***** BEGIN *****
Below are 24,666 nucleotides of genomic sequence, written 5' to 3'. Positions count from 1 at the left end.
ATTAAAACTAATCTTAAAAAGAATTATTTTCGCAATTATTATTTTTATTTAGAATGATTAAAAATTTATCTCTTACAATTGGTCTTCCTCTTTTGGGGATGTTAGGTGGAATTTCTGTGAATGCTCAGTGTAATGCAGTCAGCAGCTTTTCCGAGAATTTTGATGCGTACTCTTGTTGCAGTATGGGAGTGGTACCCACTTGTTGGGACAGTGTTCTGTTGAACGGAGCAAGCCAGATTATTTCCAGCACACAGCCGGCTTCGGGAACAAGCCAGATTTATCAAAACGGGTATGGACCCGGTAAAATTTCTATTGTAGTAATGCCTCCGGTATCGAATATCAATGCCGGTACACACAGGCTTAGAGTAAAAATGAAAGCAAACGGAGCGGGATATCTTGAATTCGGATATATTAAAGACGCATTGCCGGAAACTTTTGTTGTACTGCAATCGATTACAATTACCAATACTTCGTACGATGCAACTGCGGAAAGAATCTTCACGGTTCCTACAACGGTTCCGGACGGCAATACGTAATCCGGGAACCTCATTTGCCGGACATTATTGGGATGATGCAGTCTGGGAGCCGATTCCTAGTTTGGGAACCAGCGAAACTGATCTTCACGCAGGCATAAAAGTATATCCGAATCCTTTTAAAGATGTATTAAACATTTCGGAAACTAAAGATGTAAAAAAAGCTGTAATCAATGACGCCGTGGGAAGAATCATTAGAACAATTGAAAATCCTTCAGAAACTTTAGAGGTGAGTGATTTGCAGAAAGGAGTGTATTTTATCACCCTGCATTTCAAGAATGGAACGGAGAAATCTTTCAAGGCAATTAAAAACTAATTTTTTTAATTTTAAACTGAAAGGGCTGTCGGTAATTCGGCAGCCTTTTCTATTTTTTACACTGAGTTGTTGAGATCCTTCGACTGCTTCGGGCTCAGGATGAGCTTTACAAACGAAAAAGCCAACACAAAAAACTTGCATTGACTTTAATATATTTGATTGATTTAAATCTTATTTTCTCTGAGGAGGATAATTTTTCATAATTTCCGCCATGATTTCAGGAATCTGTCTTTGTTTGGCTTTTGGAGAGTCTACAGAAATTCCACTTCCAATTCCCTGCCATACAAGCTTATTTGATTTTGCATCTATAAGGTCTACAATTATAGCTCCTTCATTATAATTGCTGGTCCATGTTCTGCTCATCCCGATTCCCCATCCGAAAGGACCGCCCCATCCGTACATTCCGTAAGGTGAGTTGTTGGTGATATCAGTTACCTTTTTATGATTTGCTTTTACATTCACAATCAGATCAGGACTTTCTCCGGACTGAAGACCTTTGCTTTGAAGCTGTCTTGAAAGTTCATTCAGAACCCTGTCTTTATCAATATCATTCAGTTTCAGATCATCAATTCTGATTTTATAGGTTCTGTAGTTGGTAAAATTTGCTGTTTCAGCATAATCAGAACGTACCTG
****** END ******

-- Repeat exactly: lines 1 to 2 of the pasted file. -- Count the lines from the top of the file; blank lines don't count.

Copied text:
Below are 24,666 nucleotides of genomic sequence, written 5' to 3'. Positions count from 1 at the left end.
ATTAAAACTAATCTTAAAAAGAATTATTTTCGCAATTATTATTTTTATTTAGAATGATTAAAAATTTATCTCTTACAATTGGTCTTCCTCTTTTGGGGATGTTAGGTGGAATTTCTGTGAATGCTCAGTGTAATGCAGTCAGCAGCTTTTCCGAGAATTTTGATGCGTACTCTTGTTGCAGTATGGGAGTGGTACCCACTTGTTGGGACAGTGTTCTGTTGAACGGAGCAAGCCAGATTATTTCCAGCACACAGCCGGCTTCGGGAACAAGCCAGATTTATCAAAACGGGTATGGACCCGGTAAAATTTCTATTGTAGTAATGCCTCCGGTATCGAATATCAATGCCGGTACACACAGGCTTAGAGTAAAAATGAAAGCAAACGGAGCGGGATATCTTGAATTCGGATATATTAAAGACGCATTGCCGGAAACTTTTGTTGTACTGCAATCGATTACAATTACCAATACTTCGTACGATGCAACTGCGGAAAGAATCTTCACGGTTCCTACAACGGTTCCGGACGGCAATACGTAATCCGGGAACCTCATTTGCCGGACATTATTGGGATGATGCAGTCTGGGAGCCGATTCCTAGTTTGGGAACCAGCGAAACTGATCTTCACGCAGGCATAAAAGTATATCCGAATCCTTTTAAAGATGTATTAAACATTTCGGAAACTAAAGATGTAAAAAAAGCTGTAATCAATGACGCCGTGGGAAGAATCATTAGAACAATTGAAAATCCTTCAGAAACTTTAGAGGTGAGTGATTTGCAGAAAGGAGTGTATTTTATCACCCTGCATTTCAAGAATGGAACGGAGAAATCTTTCAAGGCAATTAAAAACTAATTTTTTTAATTTTAAACTGAAAGGGCTGTCGGTAATTCGGCAGCCTTTTCTATTTTTTACACTGAGTTGTTGAGATCCTTCGACTGCTTCGGGCTCAGGATGAGCTTTACAAACGAAAAAGCCAACACAAAAAACTTGCATTGACTTTAATATATTTGATTGATTTAAATCTTATTTTCTCTGAGGAGGATAATTTTTCATAATTTCCGCCATGATTTCAGGAATCTGTCTTTGTTTGGCTTTTGGAGAGTCTACAGAAATTCCACTTCCAATTCCCTGCCATACAAGCTTATTTGATTTTGCATCTATAAGGTCTACAATTATAGCTCCTTCATTATAATTGCTGGTCCATGTTCTGCTCATCCCGATTCCCCATCCGAAAGGACCGCCCCATCCGTACATTCCGTAAGGTGAGTTGTTGGTGATATCAGTTACCTTTTTATGATTTGCTTTTACATTCACAATCAGATCAGGACTTTCTCCGGACTGAAGACCTTTGCTTTGAAGCTGTCTTGAAAGTTCATTCAGAACCCTGTCTTTATCAATATCATTCAGTTTCAGATCATCAATTCTGATTTTATAGGTTCTGTAGTTGGTAAAATTTGCTGTTTCAGCATAATCAGAACGTACCTG